In her State of the State address last week, Gov. Mary Fallin discussed her plan to build storm shelters in schools across the state. The speech came the same day a school shelter advocacy group filed a lawsuit against the governor for not promptly responding to its open records request. Fallin’s apparent change of course is not unusual, but its timing has raised some eyebrows.
When Danni Legg entered the Governor’s office last week, she was looking for answers.
“If she would just have given the records when asked, we wouldn't have this day,” Legg said.
Her son Christopher died when a tornado tore through Moore’s Plaza Towers Elementary School last May. Along with fellow mom Mikki Davis from the group “Take Shelter Oklahoma,” Legg has now filed suit against Governor Fallin.
She’s charging that the administration has stonewalled her request for documents about its involvement in rewriting a school shelter ballot initiative. The initiative ultimately failed, amid charges that state officials had made its wording confusing and hard to understand.
Legg says she isn't litigious, but she feels she didn't have any other options.
“This is something I don't want to do. I shouldn't have to do. This is not the way to do things,” she said.
The tricky part about Oklahoma’s open records act is that there’s no set time frame on when the request has to be filled. Instead, it just calls for “reasonable, prompt access.” But Oklahoma State University media law professor Joey Senat says that’s clearer than it sounds.
“The attorney general, years ago, defined it as "only the time to locate and compile the records" and said that agencies have no right to delay,” Senat said.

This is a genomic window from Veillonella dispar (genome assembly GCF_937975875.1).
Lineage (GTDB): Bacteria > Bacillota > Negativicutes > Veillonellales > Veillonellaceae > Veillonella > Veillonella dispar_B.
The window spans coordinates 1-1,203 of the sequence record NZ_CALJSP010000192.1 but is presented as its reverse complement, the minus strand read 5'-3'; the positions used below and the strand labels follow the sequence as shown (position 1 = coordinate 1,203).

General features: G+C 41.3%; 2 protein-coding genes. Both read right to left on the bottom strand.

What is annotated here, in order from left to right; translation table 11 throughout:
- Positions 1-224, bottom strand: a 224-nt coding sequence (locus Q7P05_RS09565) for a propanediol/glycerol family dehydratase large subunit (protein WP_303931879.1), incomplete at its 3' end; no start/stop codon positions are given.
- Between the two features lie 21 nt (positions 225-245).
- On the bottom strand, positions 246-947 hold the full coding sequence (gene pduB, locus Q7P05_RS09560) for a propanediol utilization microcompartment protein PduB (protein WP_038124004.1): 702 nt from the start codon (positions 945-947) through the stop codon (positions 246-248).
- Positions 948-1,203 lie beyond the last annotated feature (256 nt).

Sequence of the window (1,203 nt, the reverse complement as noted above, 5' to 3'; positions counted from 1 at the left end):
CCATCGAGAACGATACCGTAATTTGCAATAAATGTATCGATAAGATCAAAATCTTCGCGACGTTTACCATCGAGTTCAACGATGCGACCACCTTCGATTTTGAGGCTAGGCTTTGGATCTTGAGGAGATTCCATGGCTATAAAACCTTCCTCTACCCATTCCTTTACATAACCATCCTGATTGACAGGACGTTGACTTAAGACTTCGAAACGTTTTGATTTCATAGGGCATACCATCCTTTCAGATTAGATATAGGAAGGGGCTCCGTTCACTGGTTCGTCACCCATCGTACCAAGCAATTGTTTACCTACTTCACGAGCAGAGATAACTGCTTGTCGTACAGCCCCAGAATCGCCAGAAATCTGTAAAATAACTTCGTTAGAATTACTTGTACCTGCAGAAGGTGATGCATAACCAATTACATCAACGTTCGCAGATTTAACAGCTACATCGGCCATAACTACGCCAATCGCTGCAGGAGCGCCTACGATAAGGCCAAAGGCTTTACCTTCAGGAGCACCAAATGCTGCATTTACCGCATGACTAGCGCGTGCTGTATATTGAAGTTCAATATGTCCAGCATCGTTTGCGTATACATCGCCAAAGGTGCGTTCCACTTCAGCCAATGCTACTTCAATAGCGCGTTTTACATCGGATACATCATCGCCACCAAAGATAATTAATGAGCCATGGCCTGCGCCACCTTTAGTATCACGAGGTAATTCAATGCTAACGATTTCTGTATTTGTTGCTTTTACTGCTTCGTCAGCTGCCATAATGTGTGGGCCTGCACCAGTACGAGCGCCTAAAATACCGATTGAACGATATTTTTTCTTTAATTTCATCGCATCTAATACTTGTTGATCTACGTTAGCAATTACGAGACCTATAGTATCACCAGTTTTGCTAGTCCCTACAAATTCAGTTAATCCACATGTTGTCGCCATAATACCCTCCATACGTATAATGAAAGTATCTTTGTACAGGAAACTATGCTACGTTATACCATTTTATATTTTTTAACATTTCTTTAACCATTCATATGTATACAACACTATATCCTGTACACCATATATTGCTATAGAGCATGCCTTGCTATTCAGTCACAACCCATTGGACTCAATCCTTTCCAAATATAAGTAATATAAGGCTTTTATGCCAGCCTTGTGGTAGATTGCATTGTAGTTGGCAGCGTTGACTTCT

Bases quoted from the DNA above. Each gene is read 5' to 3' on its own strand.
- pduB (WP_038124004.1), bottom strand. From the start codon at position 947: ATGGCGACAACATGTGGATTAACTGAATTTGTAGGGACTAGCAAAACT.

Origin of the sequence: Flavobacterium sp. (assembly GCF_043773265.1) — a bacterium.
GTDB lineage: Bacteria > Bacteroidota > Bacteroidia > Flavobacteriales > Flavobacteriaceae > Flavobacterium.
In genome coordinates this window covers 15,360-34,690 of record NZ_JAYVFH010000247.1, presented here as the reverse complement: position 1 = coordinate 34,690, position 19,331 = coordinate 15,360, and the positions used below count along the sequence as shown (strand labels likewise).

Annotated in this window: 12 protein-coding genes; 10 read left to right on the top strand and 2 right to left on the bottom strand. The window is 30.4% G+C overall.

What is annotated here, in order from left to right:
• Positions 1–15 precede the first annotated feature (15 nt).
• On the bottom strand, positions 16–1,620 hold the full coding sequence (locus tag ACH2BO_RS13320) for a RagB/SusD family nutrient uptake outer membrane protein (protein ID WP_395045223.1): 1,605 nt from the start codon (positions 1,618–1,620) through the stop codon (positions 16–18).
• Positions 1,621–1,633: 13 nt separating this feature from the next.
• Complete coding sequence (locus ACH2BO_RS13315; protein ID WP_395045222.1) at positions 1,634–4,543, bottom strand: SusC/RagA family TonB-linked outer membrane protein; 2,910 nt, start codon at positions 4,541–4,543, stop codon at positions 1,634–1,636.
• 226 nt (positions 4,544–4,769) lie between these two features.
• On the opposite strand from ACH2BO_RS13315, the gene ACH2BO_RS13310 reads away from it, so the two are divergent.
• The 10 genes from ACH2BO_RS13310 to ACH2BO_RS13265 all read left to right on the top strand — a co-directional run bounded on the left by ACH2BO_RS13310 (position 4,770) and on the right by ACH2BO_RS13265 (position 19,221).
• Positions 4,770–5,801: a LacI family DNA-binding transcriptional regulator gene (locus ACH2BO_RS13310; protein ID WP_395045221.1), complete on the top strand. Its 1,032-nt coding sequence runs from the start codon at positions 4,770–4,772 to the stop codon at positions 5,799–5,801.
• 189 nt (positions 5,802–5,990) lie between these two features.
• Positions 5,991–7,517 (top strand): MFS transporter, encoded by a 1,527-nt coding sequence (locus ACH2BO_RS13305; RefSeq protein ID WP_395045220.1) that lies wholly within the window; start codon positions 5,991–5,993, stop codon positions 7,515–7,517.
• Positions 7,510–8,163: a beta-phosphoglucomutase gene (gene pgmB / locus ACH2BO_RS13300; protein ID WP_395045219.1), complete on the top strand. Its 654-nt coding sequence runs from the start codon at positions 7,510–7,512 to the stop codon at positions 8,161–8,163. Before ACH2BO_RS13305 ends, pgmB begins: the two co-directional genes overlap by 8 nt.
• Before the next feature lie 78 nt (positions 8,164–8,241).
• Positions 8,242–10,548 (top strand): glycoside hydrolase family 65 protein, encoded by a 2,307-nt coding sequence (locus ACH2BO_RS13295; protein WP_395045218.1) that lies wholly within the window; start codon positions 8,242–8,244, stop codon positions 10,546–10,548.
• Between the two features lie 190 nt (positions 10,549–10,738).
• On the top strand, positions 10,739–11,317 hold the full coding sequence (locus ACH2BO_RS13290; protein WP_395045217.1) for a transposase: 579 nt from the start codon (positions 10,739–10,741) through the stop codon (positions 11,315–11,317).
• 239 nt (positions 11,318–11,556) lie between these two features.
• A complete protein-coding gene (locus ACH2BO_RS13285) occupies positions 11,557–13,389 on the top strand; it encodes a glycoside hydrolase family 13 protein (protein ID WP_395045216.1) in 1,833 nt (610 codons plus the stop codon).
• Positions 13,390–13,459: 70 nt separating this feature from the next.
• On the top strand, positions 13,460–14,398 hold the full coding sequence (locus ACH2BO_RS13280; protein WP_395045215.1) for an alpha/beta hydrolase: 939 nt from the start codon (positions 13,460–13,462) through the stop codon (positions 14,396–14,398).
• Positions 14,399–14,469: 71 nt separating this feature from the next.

But standard operating procedure under the Fallin administration is to take months to fill these requests. And Legg’s lawsuit is the third time the governor has been sued for not fulfilling requests in a timely manner.
Fallin’s Communications Director Alex Weintz says Take Shelter will have to wait in line, just like everybody else.
“There are, I think, about a dozen people, groups and media outlets, in front of Take Shelter in the open records cue,” Weintz said.
“We did the only fair thing we could think of which was to process the requests in the order we've gotten them and we’ll continue to do that,” Weintz said.
This isn’t only a legal battle though. Governor Fallin’s opinion of school shelters has shifted, according to University of Oklahoma political science professor Keith Gaddie.
The Governor's initial stance was to basically push back against most proposals or to simply not engage proposals that had been put out,” Gaddie said.
But now, 8 months after the storm that destroyed the school, Fallin has changed her tune and offered a solution to the school shelter problem that involves a one-time bond increase for school districts. And that happened days before Joe Dorman – a state representative known for his support of school shelters – formally announced his bid for governor.
Fallin Spokesman Alex Weintz insists the timing was a coincidence, and that this was the earliest opportunity the governor had to present the issue.
“We're talking about it now because we need legislative action, and this is the first crack we've had at that because the legislative session is just now getting started,” Weintz said.
“That's kind of funny because we had a special session last summer, and it would've been possible to add storm shelters to the call,” Professor Gaddie said.
“I'm sure the governor's office thinks this was their first opportunity to deal with this, but the reality is, if it were really that important, they could've called a special session to deal with it.”
In the meantime, Take Shelter is preparing for another legal battle when it faces Attorney General Scott Pruitt in the Oklahoma Supreme Court later this month. In that case, they’re charging that the Fallin administration conspired to defeat the group’s petition drive to get a school shelter measure on the ballot.